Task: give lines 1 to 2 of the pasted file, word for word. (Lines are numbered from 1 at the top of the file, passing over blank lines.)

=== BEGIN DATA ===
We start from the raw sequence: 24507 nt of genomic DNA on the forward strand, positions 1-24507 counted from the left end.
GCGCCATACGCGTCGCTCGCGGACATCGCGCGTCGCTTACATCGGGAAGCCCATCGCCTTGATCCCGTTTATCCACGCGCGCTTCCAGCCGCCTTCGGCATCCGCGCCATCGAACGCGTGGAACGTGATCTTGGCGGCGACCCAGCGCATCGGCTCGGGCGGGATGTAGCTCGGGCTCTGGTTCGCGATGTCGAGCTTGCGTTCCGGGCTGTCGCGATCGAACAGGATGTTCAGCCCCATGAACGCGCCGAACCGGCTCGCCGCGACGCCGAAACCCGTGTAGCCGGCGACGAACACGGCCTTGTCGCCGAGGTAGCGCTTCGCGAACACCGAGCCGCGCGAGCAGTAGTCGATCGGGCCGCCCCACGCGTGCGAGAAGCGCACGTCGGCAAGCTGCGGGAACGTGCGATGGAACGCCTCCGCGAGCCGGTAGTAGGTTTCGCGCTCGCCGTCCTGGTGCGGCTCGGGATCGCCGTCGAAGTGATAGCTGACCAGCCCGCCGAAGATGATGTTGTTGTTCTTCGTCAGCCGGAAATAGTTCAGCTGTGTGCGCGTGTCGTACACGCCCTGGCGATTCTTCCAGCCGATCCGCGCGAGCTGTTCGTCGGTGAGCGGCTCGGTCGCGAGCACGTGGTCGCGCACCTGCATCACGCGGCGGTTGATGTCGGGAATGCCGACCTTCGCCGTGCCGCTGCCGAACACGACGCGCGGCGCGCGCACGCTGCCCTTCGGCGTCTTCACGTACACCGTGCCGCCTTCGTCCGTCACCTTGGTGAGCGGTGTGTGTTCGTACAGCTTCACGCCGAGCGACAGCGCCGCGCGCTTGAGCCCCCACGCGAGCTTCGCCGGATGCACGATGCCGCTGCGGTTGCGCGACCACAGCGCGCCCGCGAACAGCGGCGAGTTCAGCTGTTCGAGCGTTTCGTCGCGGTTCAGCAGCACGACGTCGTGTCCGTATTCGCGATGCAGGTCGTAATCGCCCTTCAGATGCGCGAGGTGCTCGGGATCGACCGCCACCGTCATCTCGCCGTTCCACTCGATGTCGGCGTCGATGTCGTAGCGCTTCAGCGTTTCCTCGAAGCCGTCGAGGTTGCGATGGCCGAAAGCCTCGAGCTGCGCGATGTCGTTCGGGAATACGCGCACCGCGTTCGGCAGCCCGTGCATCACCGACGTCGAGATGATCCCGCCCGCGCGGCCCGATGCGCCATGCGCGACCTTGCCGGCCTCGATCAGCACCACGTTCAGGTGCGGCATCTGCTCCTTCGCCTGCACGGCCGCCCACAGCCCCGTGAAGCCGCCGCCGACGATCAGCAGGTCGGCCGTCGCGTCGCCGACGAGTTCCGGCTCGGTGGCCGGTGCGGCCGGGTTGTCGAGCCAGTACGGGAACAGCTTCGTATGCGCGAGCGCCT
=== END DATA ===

We start from the raw sequence: 24507 nt of genomic DNA on the forward strand, positions 1-24507 counted from the left end.
GCGCCATACGCGTCGCTCGCGGACATCGCGCGTCGCTTACATCGGGAAGCCCATCGCCTTGATCCCGTTTATCCACGCGCGCTTCCAGCCGCCTTCGGCATCCGCGCCATCGAACGCGTGGAACGTGATCTTGGCGGCGACCCAGCGCATCGGCTCGGGCGGGATGTAGCTCGGGCTCTGGTTCGCGATGTCGAGCTTGCGTTCCGGGCTGTCGCGATCGAACAGGATGTTCAGCCCCATGAACGCGCCGAACCGGCTCGCCGCGACGCCGAAACCCGTGTAGCCGGCGACGAACACGGCCTTGTCGCCGAGGTAGCGCTTCGCGAACACCGAGCCGCGCGAGCAGTAGTCGATCGGGCCGCCCCACGCGTGCGAGAAGCGCACGTCGGCAAGCTGCGGGAACGTGCGATGGAACGCCTCCGCGAGCCGGTAGTAGGTTTCGCGCTCGCCGTCCTGGTGCGGCTCGGGATCGCCGTCGAAGTGATAGCTGACCAGCCCGCCGAAGATGATGTTGTTGTTCTTCGTCAGCCGGAAATAGTTCAGCTGTGTGCGCGTGTCGTACACGCCCTGGCGATTCTTCCAGCCGATCCGCGCGAGCTGTTCGTCGGTGAGCGGCTCGGTCGCGAGCACGTGGTCGCGCACCTGCATCACGCGGCGGTTGATGTCGGGAATGCCGACCTTCGCCGTGCCGCTGCCGAACACGACGCGCGGCGCGCGCACGCTGCCCTTCGGCGTCTTCACGTACACCGTGCCGCCTTCGTCCGTCACCTTGGTGAGCGGTGTGTGTTCGTACAGCTTCACGCCGAGCGACAGCGCCGCGCGCTTGAGCCCCCACGCGAGCTTCGCCGGATGCACGATGCCGCTGCGGTTGCGCGACCACAGCGCGCCCGCGAACAGCGGCGAGTTCAGCTGTTCGAGCGTTTCGTCGCGGTTCAGCAGCACGACGTCGTGTCCGTATTCGCGATGCAGGTCGTAATCGCCCTTCAGATGCGCGAGGTGCTCGGGATCGACCGCCACCGTCATCTCGCCGTTCCACTCGATGTCGGCGTCGATGTCGTAGCGCTTCAGCGTTTCCTCGAAGCCGTCGAGGTTGCGATGGCCGAAAGCCTCGAGCTGCGCGATGTCGTTCGGGAATACGCGCACCGCGTTCGGCAGCCCGTGCATCACCGACGTCGAGATGATCCCGCCCGCGCGGCCCGATGCGCCATGCGCGACCTTGCCGGCCTCGATCAGCACCACGTTCAGGTGCGGCATCTGCTCCTTCGCCTGCACGGCCGCCCACAGCCCCGTGAAGCCGCCGCCGACGATCAGCAGGTCGGCCGTCGCGTCGCCGACGAGTTCCGGCTCGGTGGCCGGTGCGGCCGGGTTGTCGAGCCAGTACGGGAACAGCTTCGTATGCGCGAGCGCCT